Children photographed in Glenamaddy, in 1924, before The Home moved to Tuam, in County Galway.Connacht Tribune

A relative of a Tuam Mother and Baby Home resident is calling on the Irish government to facilitate a full exhumation of the alleged unmarked graveyard at the site.

William Dolan is believed to have died at the Tuam Home in County Galway in 1951 whilst still an infant, but no death certificate has ever been found for him.

Now a relative who prefers not to remain anonymous says she believes the boy was most likely illegally adopted to North America as an infant, but she wants the site examined to establish the truth.

Church records show that William’s older brother John died at the home in 1947.

Tuam made world headlines in 2014 when local historian Catherine Corless established that 796 children, most of them still infants, died at the home between 1925 and 1961.

Conducting her research, Corless was shocked to discover there were no official burial records for the children, nor had they been interred in any of the local cemeteries, which left her to conclude that many of the children had been buried in an unofficial graveyard on the Mother and Baby Home site.

Mother and Baby Home in Tuam.

Mother and Baby Home in Tuam.

Meanwhile William Dolan’s anonymous relative is calling on the Irish government to facilitate a full exhumation to determine exactly what happened there.

“When I was young I heard something about this but I was too young for it to register properly, but it did come back to me in recent years,” she told The Galway Independent.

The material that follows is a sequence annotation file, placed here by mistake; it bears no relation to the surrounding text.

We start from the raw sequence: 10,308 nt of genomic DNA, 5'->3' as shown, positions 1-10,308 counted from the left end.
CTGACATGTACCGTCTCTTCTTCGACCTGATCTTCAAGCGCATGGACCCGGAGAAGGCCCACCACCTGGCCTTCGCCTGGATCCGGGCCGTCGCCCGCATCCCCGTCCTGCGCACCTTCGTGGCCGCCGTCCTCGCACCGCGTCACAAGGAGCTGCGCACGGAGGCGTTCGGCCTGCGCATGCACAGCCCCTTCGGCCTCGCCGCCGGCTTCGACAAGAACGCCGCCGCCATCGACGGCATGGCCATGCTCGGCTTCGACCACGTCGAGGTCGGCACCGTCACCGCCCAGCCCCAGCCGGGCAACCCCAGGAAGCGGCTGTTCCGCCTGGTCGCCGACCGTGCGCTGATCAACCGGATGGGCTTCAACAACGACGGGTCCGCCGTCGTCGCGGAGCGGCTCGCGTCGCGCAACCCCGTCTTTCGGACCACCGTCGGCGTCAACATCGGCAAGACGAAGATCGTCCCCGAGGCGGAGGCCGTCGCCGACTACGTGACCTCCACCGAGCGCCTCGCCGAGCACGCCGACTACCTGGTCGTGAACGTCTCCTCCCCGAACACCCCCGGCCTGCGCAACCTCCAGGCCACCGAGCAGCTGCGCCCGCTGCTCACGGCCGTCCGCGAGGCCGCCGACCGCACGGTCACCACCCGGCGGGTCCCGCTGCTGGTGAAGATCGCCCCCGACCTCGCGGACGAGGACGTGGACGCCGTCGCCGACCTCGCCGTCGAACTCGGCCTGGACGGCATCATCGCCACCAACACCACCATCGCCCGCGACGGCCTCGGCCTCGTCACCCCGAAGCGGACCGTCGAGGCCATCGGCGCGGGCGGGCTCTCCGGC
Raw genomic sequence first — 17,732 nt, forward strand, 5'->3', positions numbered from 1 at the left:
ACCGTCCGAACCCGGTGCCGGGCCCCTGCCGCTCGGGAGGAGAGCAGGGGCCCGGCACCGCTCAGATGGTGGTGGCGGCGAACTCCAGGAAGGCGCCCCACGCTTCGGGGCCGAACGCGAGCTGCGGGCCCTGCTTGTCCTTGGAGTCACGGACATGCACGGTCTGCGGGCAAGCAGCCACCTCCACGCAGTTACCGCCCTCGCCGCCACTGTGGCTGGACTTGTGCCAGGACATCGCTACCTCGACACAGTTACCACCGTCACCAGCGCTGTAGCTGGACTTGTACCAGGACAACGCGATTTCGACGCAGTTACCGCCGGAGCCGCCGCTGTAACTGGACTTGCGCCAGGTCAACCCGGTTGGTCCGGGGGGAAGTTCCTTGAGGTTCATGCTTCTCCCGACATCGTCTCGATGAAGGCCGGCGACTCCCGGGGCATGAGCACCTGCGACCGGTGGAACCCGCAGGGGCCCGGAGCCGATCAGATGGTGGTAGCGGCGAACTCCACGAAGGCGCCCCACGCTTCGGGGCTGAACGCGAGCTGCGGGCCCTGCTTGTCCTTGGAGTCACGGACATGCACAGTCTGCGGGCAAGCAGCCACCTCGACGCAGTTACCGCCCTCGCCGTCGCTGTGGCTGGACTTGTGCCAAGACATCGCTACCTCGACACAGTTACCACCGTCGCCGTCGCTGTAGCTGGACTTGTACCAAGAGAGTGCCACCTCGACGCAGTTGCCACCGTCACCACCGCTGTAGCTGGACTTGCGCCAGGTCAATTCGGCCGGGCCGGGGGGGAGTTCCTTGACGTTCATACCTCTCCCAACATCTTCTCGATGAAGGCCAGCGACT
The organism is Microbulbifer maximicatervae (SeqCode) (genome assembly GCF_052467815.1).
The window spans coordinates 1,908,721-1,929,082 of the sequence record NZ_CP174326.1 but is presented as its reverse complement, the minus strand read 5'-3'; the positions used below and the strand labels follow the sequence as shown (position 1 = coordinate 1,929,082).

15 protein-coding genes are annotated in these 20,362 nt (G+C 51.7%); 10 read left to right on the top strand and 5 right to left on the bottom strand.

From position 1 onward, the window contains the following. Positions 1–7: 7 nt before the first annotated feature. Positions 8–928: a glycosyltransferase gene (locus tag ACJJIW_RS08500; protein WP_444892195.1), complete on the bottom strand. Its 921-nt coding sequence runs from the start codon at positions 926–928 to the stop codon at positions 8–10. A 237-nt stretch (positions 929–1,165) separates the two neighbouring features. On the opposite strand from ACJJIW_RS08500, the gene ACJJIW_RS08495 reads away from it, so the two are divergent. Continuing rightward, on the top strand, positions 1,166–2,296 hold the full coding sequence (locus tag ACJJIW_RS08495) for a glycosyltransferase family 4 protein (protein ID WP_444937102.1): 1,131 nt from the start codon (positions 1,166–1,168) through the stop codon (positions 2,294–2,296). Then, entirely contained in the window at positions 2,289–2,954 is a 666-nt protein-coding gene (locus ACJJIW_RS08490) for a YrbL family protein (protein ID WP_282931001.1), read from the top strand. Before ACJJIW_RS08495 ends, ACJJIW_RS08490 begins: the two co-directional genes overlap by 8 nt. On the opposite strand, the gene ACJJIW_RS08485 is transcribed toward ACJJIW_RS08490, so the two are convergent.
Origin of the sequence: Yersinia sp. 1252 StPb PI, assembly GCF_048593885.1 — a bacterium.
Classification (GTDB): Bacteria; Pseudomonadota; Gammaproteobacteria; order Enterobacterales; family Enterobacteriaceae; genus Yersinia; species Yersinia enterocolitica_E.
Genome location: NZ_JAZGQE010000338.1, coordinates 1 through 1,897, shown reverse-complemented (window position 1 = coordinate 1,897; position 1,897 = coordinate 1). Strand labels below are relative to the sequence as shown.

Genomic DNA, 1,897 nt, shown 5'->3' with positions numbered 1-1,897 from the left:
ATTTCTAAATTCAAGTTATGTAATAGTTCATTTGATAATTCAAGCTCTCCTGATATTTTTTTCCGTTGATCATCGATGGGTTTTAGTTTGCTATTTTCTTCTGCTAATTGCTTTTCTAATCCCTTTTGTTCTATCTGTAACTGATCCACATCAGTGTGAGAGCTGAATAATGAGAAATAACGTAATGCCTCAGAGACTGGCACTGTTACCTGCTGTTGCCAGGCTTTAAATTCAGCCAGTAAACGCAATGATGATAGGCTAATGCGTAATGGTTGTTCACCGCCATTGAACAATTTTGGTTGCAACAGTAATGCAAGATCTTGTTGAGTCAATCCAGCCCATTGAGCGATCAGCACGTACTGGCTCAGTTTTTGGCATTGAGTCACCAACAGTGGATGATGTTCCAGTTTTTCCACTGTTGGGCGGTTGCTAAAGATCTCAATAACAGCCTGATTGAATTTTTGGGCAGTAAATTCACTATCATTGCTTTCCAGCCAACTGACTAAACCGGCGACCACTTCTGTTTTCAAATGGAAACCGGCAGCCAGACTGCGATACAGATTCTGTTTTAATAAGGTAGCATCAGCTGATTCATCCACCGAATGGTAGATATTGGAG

Details of what might have happened to William began to emerge after she undertook some family research.

“It has been very difficult to deal with,” she continued. “William is reported to have died, but there is no death certificate for him, there is no reason in any of the ledgers of the cause of his death. There is no medical certification of his death,” she added.

Catherine Corless.

Catherine Corless.

Although a family member once told her that William was adopted to North America, she is calling for the site to be exhumed, which she says will also deliver justice to all the family members of those still believed to be buried there.

“What I am looking for now is to find out what happened to them. I want to have the Tuam grave site opened, “ she said. “This would, through DNA and forensics, facilitate the discovery of whether they are in there and if other people’s relatives are in there. Justice will be served for everyone not just for those from the Tuam Home but every home in Ireland.”

The woman has reportedly contacted the Gardaí (Irish police) in relation to the matter and has also reportedly written to Frances Fitzgerald, the Irish Minister for Justice as well as the Taoiseach (Irish Prime minister) Enda Kenny.

But Gardaí have reportedly informed the woman they could not confirm whether William Dolan had died or where he is buried. That so-called Catch 22 means it is not legally possible for them to pursue her application for an exhumation order for the Tuam grave site.

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The children's home in Tuam.

The children's home in Tuam.

The woman said, “When you hear personal stories from people who have been through the homes, it is horrendous what these people have gone through. I want to find out what happened to my relatives. No one wants to address the opening of the site. Who knows what secrets it holds?”

Meanwhile the official Mother and Baby Home Commission of Investigation carried out a comprehensive geophysical survey on the alleged grave site last October, but the results have not yet been published.

The Commission was recently granted an extension to complete its three reports into 18 Mother and Baby Homes across the Republic of Ireland, including the one in Tuam, County Galway.

All of the finished reports are expected to be completed by February 2018.

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